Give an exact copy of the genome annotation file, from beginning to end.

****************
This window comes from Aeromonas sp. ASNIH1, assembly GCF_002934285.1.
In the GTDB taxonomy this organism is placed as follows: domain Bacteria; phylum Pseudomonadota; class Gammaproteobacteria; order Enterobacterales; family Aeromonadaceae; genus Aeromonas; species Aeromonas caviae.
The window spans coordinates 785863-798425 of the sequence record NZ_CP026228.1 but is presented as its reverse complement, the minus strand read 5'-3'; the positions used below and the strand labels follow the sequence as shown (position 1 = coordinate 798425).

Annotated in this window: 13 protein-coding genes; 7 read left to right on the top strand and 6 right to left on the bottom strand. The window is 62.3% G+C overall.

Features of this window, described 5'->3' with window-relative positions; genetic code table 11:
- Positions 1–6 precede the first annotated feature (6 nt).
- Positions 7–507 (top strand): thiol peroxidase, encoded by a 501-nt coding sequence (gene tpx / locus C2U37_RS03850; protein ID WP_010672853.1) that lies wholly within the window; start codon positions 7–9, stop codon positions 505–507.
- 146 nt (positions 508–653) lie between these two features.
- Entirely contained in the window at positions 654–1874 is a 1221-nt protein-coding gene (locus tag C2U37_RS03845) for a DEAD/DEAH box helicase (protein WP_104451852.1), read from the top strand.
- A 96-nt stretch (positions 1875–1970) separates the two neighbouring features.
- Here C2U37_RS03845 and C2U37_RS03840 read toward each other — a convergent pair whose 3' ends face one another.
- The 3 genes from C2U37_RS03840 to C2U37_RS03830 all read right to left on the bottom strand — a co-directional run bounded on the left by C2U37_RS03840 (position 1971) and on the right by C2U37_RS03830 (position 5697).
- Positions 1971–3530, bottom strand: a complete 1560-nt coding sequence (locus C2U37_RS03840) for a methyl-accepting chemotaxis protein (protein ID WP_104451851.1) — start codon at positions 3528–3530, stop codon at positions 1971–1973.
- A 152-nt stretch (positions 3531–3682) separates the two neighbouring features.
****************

This window comes from Aeromonas sp. ASNIH1, assembly GCF_002934285.1.
In the GTDB taxonomy this organism is placed as follows: domain Bacteria; phylum Pseudomonadota; class Gammaproteobacteria; order Enterobacterales; family Aeromonadaceae; genus Aeromonas; species Aeromonas caviae.
The window spans coordinates 785863-798425 of the sequence record NZ_CP026228.1 but is presented as its reverse complement, the minus strand read 5'-3'; the positions used below and the strand labels follow the sequence as shown (position 1 = coordinate 798425).

Annotated in this window: 13 protein-coding genes; 7 read left to right on the top strand and 6 right to left on the bottom strand. The window is 62.3% G+C overall.

Features of this window, described 5'->3' with window-relative positions; genetic code table 11:
- Positions 1–6 precede the first annotated feature (6 nt).
- Positions 7–507 (top strand): thiol peroxidase, encoded by a 501-nt coding sequence (gene tpx / locus C2U37_RS03850; protein ID WP_010672853.1) that lies wholly within the window; start codon positions 7–9, stop codon positions 505–507.
- 146 nt (positions 508–653) lie between these two features.
- Entirely contained in the window at positions 654–1874 is a 1221-nt protein-coding gene (locus tag C2U37_RS03845) for a DEAD/DEAH box helicase (protein WP_104451852.1), read from the top strand.
- A 96-nt stretch (positions 1875–1970) separates the two neighbouring features.
- Here C2U37_RS03845 and C2U37_RS03840 read toward each other — a convergent pair whose 3' ends face one another.
- The 3 genes from C2U37_RS03840 to C2U37_RS03830 all read right to left on the bottom strand — a co-directional run bounded on the left by C2U37_RS03840 (position 1971) and on the right by C2U37_RS03830 (position 5697).
- Positions 1971–3530, bottom strand: a complete 1560-nt coding sequence (locus C2U37_RS03840) for a methyl-accepting chemotaxis protein (protein ID WP_104451851.1) — start codon at positions 3528–3530, stop codon at positions 1971–1973.
- A 152-nt stretch (positions 3531–3682) separates the two neighbouring features.